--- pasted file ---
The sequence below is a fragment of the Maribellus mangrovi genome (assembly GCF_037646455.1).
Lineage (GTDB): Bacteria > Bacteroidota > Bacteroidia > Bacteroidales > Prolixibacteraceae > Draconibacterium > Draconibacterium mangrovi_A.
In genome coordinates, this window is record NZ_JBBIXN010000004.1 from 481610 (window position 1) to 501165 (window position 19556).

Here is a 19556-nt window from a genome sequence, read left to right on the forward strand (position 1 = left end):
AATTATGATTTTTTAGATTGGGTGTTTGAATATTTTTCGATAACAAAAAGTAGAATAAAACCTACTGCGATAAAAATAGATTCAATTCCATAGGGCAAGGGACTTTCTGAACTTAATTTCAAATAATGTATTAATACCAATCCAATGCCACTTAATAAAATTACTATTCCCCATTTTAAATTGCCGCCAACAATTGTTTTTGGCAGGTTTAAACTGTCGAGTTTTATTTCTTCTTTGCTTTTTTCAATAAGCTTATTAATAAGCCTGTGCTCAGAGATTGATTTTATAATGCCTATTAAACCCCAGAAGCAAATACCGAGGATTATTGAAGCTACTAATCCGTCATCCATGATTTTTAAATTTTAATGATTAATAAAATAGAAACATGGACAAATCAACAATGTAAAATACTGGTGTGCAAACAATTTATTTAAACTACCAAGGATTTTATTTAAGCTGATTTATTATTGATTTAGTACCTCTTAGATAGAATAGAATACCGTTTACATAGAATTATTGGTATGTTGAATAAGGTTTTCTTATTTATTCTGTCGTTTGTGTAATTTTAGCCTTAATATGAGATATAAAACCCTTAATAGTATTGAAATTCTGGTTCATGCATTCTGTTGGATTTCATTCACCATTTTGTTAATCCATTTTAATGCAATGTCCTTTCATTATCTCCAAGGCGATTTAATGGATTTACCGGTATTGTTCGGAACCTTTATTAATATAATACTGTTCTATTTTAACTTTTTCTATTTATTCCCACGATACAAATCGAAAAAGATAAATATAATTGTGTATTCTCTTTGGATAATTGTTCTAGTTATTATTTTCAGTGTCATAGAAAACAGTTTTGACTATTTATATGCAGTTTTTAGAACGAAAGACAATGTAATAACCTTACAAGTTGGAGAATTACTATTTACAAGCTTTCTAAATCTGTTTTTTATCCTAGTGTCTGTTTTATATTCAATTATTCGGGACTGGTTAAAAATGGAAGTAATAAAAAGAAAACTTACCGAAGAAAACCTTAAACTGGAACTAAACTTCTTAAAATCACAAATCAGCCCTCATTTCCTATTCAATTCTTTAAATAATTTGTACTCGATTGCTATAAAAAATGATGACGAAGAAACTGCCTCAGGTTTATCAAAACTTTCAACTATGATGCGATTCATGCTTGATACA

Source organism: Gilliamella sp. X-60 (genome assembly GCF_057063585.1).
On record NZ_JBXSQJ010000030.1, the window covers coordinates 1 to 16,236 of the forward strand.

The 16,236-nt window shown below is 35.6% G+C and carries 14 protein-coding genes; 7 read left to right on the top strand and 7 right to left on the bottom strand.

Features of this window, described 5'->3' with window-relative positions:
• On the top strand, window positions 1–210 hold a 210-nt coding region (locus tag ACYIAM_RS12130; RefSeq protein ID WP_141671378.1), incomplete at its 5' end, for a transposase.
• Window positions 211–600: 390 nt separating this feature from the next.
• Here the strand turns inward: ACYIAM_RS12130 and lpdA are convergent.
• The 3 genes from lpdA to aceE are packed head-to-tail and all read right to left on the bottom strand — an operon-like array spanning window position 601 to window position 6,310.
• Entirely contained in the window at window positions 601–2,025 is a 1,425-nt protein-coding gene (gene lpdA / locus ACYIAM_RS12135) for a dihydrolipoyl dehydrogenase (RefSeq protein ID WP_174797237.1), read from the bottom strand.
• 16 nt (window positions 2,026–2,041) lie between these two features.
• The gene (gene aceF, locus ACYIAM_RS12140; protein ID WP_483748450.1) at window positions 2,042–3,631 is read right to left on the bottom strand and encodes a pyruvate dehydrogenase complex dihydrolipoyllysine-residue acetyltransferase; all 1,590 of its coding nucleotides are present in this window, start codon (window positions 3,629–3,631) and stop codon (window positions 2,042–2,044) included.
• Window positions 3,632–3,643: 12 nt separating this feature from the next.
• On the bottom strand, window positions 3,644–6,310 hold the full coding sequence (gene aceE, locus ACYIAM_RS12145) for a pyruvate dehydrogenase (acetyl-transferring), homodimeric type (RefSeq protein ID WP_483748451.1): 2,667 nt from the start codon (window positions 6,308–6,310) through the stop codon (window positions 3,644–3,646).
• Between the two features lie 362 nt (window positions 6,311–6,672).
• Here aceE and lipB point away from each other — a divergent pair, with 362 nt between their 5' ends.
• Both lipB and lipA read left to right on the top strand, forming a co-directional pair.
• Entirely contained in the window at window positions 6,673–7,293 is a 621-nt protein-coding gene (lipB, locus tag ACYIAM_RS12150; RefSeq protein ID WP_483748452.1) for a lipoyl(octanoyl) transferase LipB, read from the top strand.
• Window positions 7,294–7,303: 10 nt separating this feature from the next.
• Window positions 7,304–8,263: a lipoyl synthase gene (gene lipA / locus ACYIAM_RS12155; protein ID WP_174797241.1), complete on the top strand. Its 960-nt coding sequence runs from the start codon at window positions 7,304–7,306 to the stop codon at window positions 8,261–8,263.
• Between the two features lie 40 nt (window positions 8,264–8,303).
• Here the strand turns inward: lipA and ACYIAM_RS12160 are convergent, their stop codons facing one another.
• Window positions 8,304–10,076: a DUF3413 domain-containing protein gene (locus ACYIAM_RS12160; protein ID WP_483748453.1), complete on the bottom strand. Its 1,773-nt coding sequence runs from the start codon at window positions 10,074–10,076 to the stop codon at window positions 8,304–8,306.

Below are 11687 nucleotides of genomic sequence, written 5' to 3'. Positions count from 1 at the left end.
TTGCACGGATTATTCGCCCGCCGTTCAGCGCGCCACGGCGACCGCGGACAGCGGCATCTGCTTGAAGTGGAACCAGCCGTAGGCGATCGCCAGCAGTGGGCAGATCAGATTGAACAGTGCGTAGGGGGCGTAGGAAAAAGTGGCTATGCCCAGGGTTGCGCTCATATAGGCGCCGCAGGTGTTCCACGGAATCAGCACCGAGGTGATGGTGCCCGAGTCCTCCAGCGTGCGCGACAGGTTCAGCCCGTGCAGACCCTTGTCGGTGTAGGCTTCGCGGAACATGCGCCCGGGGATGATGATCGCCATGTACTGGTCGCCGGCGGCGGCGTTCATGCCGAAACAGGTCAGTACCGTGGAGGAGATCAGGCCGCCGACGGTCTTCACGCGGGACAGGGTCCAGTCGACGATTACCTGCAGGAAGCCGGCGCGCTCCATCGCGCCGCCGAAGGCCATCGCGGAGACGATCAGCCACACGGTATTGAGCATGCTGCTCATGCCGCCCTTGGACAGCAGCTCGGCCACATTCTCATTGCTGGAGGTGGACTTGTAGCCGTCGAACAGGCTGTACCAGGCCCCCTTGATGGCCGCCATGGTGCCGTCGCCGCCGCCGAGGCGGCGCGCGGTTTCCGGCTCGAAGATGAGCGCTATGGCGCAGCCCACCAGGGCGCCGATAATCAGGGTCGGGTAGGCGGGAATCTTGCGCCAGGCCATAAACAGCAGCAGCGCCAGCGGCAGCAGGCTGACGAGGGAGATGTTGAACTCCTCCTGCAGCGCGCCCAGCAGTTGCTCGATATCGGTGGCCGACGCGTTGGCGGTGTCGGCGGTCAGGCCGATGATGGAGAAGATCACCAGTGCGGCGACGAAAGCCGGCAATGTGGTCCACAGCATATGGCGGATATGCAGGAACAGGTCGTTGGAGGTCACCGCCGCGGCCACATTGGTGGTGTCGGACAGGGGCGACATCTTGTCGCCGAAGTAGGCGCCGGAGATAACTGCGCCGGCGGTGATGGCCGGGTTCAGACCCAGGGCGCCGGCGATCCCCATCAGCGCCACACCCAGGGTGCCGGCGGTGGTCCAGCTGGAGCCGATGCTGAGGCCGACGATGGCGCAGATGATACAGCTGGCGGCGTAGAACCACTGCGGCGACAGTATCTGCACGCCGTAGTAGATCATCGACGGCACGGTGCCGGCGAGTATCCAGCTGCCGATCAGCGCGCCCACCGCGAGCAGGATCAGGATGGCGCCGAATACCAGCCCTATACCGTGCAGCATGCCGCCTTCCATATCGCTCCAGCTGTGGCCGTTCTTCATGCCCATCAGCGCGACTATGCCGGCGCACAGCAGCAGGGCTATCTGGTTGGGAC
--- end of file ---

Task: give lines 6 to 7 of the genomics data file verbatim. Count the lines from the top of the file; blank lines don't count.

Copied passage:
Source organism: Gilliamella sp. X-60 (genome assembly GCF_057063585.1).
On record NZ_JBXSQJ010000030.1, the window covers coordinates 1 to 16,236 of the forward strand.